Editor's Note

President Gordon B. Hinckley tells of a man who changed his prayers from “Bless the poor and the sick and the needy” to “Father, show me how to help the poor and the sick and the needy, and give me resolution to do so.” In May 2001, President Hinckley announced the Perpetual Education Fund, a bold new program to help less-advantaged members get on their feet financially. In this issue of the Religious Educator, Elder John K. Carmack, managing director of the PEF, offers a behind-the-scenes look at the program and the inspiration that gave it birth. “What a wonderful journey!” said Stanley A. Peterson of his experiences as an administrator in the Church Educational System. But the term journey is more than figurative. During his twenty-four-year leadership, Brother Peterson traveled more than four million miles and visited instructors in 150 countries. In this time period, seminary and institute enrollments more than doubled, and the curriculum was significantly streamlined. Since 1938, General Authorities have offered nearly 130 talks relative to education. In “‘Those Who See’: A Century’s Charge to Religious Educators,” authors Scott and Brent Esplin have distilled the essence of this counsel, offering their own insights as well. A list of these inspired addresses from beloved Church leaders is included at the end of their article. Our youth need heroes, and Brigham Young was one of the finest, demonstrating his discipleship through both word and action. In “Brigham Young: A Disciple Indeed,” W. Jeffrey Marsh, associate professor of ancient scripture at BYU, highlights Brother Brigham’s discipleship, including striking similarities to the work of President Gordon B. Hinckley, testifying of their undeviating faith. Since the theatrical release of The Lord of the Rings: The Fellowship of the Ring and the new release of The Two Towers, an ever-increasing number of people have become acquainted with the works of J. R. R. Tolkien. We think our readers will appreciate knowing more about this important Christian author and scholar. Paul Nolan Hyde’s essay, “The Moral Mythmaker: The Creative Theology of J. R. R. Tolkien,” brings important background to the current movie phenomenon. We hope you enjoy the rich variety in this issue. Note: In the Religious Educator, volume 3, no. 2, pages 170–71, the name “Elder Pratt” was used by mistake. It should read “Elder Hyde.” Sorry for the confusion; it is part of our learning curve.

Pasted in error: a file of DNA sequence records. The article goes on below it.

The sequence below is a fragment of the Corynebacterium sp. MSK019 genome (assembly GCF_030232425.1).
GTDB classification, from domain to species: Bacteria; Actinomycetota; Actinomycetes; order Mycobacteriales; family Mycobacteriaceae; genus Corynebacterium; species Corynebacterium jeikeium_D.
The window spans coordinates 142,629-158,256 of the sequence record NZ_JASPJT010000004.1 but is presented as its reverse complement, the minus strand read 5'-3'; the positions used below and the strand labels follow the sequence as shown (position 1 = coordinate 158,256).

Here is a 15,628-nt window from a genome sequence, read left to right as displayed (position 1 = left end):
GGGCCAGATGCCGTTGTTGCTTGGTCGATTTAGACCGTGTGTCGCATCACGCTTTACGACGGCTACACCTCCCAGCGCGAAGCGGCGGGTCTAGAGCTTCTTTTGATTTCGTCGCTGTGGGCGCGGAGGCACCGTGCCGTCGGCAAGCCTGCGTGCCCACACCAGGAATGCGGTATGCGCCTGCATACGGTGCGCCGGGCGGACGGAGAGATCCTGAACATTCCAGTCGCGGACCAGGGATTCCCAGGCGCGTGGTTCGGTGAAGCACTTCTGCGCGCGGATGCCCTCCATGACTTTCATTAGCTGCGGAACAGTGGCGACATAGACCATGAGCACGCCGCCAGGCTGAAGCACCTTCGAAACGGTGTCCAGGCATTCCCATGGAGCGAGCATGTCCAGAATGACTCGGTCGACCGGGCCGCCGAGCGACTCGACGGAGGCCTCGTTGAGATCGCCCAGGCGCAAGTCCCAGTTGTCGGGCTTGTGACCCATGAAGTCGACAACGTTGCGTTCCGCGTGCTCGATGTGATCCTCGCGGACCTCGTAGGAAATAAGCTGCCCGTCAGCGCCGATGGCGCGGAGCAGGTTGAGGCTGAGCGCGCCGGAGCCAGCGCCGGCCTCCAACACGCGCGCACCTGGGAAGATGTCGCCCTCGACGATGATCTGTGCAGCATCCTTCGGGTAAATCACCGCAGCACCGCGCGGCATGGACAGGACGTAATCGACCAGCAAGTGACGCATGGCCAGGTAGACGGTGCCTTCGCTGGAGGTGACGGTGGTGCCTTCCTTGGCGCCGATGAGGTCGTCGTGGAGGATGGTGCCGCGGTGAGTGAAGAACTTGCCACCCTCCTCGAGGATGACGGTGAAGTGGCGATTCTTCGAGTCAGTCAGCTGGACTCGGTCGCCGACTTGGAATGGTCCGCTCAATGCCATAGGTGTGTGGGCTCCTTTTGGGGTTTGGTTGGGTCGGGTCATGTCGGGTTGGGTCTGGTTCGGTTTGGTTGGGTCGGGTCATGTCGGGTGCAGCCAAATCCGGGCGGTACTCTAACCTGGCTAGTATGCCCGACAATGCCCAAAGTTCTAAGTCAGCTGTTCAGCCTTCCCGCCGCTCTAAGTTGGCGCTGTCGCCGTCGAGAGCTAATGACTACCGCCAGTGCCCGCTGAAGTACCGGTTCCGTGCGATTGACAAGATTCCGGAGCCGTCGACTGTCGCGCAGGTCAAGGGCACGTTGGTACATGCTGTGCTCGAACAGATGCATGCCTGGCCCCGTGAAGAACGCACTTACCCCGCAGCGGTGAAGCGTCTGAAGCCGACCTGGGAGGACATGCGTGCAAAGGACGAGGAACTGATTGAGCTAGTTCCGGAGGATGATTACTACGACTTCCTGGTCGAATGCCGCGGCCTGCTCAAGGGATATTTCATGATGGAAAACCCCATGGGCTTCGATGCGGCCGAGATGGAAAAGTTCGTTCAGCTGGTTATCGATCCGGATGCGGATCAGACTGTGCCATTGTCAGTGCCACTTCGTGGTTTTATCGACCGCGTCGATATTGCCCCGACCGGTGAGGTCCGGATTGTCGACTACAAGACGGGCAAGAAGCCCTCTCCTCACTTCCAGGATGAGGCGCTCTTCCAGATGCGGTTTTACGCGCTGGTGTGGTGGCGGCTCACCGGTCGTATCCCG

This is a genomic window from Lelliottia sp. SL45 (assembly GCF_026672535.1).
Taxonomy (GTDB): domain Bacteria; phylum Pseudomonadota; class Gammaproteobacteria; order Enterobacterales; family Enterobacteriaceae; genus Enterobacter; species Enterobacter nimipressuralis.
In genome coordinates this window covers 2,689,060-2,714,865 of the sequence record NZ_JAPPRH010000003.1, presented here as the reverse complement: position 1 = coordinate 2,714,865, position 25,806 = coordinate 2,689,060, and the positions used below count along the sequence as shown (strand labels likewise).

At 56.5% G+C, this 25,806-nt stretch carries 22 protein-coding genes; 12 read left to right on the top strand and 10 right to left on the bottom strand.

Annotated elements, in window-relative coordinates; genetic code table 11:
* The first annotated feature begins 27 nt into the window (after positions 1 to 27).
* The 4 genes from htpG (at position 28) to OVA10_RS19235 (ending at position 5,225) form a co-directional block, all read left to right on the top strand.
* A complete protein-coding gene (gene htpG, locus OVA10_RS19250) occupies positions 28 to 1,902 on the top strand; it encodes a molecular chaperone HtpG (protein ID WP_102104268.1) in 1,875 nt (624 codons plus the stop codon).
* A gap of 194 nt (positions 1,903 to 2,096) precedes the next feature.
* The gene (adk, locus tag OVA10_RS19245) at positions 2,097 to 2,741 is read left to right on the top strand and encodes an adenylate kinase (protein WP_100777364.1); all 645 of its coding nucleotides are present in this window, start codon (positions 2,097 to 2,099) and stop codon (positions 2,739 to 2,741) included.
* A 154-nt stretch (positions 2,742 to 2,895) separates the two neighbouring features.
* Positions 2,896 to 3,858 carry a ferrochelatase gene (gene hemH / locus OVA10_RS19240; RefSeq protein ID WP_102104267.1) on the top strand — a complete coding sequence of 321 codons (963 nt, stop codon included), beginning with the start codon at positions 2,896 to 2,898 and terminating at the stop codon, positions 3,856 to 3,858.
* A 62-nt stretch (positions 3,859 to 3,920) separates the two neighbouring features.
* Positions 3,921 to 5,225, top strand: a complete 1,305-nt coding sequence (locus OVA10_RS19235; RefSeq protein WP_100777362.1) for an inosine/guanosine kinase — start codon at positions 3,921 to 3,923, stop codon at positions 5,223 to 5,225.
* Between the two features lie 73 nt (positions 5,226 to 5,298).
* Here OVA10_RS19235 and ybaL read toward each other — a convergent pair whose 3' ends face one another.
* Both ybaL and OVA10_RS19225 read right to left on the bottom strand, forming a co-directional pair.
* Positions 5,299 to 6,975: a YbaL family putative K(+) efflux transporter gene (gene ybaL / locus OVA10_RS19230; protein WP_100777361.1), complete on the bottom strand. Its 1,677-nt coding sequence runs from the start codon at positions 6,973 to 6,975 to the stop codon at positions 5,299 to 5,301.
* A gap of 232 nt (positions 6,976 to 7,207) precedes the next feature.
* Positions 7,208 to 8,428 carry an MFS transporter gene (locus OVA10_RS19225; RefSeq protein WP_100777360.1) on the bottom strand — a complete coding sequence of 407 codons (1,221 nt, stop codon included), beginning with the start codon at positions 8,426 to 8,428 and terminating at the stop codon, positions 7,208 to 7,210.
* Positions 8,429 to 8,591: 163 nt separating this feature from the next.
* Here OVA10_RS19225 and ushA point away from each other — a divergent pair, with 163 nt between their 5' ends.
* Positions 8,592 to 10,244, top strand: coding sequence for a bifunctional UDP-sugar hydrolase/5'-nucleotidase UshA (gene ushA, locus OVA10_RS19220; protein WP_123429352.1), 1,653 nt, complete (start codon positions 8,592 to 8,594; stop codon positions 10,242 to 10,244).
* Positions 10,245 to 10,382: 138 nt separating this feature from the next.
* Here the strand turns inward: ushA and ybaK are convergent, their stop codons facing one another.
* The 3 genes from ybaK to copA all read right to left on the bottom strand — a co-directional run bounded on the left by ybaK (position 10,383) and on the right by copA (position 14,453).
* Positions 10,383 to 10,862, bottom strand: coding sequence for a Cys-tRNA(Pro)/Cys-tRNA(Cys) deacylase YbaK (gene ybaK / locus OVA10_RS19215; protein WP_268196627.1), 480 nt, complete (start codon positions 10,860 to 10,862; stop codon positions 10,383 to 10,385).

Richard Neitzel Holzapfel, Editor-in-Chief

Ted D. Stoddard, Associate Editor

R. Devan Jensen, Executive Editor